By Joshua Harmon. New Theatre, Newtown. Director: Hayden Tonazzi. June 1- 26, 2021
Reviewed : 2 June, 2021
What a coup for the New to have snapped up the Australian premiere of Significant Other – a beautifully written play that takes a different, deeper look at the complex relationship between gay men and the women who love them … and what happens when those friendships change. When any friendship changes for that matter … and someone feels left out.
Playwright Joshua Harmon explained, “I think the best way to express a universal experience is to root it in a very specific situation. Jordan is a very specific character and part of that is being gay, but what’s universal is that he feels lonely and wants to be in love.”
“You’ll have a husband, children … I won’t even come close. And I shouldn’t. I wouldn’t want to. It’s just …your wedding is my funeral.”
That’s the universal message of this happy/sad expertly crafted play that brings realism onto a starker, more immediate, exposed stage, where characters are clear, open, and instantly authentic. It’s a stage where director Hayden Tonazzi and set designer Hamish Elliott feel very comfortable. A contemporary stage that talks straight; where the characters identify themselves clearly. A stage they have embraced in a production that is, in so many ways, really stunning.
Elliott’s set fixes the play in its time. Coloured, translucent panels framed in black with multiple entries that at times are edged with lights. It’s modern, bright, and practical. It’s set on levels that allow for creative blocking and Morgan Moroney’s innovative lighting effects. Costume designer Kate Beere extends the use of colour in contrasting tones, fabrics and textures. Design wise, this production is clever, upbeat, and totally professional. As is the direction and the acting.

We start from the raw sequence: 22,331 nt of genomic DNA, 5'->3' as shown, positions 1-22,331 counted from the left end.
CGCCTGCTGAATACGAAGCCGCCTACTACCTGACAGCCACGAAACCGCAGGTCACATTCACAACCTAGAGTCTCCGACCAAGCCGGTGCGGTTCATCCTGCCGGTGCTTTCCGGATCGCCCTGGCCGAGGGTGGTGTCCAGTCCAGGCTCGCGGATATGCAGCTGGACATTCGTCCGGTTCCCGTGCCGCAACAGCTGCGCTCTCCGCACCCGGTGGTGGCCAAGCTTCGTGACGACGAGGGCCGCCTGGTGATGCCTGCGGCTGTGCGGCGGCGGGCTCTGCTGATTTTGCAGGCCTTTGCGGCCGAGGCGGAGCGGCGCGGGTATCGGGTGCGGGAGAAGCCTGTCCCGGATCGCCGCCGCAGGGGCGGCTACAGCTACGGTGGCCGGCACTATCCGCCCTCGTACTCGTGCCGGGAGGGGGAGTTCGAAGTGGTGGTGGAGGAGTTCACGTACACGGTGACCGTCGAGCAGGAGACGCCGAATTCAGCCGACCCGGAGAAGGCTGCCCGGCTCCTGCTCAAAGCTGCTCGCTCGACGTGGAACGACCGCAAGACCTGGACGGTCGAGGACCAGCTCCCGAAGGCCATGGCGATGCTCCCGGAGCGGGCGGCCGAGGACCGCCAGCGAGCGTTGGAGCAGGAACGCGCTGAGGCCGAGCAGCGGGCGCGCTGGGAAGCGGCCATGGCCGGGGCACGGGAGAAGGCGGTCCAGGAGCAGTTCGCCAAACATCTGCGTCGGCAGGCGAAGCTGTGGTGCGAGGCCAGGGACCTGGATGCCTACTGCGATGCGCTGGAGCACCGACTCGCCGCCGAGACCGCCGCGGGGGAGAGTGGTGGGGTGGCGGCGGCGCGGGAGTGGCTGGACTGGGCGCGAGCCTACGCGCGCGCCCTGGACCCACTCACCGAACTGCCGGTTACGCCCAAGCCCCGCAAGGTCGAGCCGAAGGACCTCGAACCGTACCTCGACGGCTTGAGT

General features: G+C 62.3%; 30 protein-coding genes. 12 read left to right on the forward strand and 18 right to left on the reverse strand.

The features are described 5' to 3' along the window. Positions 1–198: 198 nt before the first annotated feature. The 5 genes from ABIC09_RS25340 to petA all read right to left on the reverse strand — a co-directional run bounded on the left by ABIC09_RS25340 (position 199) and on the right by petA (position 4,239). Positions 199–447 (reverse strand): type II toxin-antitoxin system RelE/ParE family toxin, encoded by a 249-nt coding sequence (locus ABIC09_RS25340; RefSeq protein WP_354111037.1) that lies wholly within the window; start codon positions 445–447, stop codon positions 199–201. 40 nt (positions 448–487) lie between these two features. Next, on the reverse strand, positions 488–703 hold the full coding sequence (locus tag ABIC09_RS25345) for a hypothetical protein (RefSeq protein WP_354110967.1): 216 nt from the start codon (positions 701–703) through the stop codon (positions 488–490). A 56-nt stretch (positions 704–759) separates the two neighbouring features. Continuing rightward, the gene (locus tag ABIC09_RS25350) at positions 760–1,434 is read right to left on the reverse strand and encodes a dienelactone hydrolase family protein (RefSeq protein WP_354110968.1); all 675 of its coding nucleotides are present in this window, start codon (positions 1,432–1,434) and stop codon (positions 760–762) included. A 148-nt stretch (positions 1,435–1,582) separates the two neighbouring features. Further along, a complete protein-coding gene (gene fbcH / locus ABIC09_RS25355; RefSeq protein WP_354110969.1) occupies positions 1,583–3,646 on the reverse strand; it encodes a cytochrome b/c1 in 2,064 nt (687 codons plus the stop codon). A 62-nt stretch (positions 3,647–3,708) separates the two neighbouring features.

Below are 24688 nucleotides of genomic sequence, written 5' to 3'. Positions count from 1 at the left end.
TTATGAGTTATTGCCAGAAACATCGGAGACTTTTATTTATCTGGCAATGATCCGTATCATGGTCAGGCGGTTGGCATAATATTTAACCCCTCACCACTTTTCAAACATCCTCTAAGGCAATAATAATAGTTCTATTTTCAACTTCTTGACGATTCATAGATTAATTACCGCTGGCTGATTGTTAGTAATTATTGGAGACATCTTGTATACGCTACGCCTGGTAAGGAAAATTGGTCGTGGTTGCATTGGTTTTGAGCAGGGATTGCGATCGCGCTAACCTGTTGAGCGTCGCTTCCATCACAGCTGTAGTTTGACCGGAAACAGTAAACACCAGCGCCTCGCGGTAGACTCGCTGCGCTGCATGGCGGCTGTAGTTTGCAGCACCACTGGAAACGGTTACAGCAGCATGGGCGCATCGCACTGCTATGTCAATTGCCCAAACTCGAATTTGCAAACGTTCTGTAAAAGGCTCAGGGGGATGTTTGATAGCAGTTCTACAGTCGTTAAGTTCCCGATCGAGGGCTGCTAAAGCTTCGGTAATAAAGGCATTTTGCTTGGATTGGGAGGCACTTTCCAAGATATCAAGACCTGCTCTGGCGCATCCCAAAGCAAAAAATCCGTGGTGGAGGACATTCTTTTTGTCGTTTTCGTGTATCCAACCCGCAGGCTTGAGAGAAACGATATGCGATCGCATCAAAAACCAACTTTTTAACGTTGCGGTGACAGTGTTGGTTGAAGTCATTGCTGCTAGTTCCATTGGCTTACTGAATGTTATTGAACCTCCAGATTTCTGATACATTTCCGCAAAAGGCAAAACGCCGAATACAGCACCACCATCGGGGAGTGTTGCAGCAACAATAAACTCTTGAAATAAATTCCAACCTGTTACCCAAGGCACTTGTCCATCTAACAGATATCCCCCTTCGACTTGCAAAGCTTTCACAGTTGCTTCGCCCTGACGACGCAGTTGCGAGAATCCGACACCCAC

Tonazzi matches Harmon’s writing with sharp, intelligent direction. The characters don’t need lengthy exposition. They hit the stage, instantly identifiable, if a little drunk, at a bachelorette party. Four of them draped over a step, in the middle of boozy, happy reminiscences. Thy speak over each over, lean into each other, every action totally natural and totally believable. And that authenticity is sustained solidly through the ninety minutes of the production.
Tonazzi has assembled a strong cast with whom he has worked carefully to establish their characters and the changing timbre of their relationships – so much so that the rhythm of their dialogue adjusts imperceptively in line with subtle changes in emotion and tension. Joshua Harmon provided the characters and their words. Tonazzi and his five actors give them dimension and truth.
Tom Rogers is Jordan. He inhabits Jordan, feels his highs, covers his lows, but allows the audience to understand every nuance of his complex emotions. There is sustained energy in his performance, a sort of physical restraint that hovers just below the person his friends love and depend on yet is so strong that the audience ‘gets’ him, understands his growing anxieties, feels his fear of being left alone. The Jordan Rogers portrays is loveable, vulnerable, real – especially in the scenes with Helene, his grandmother, played with gentle charm by Helen Tonkin.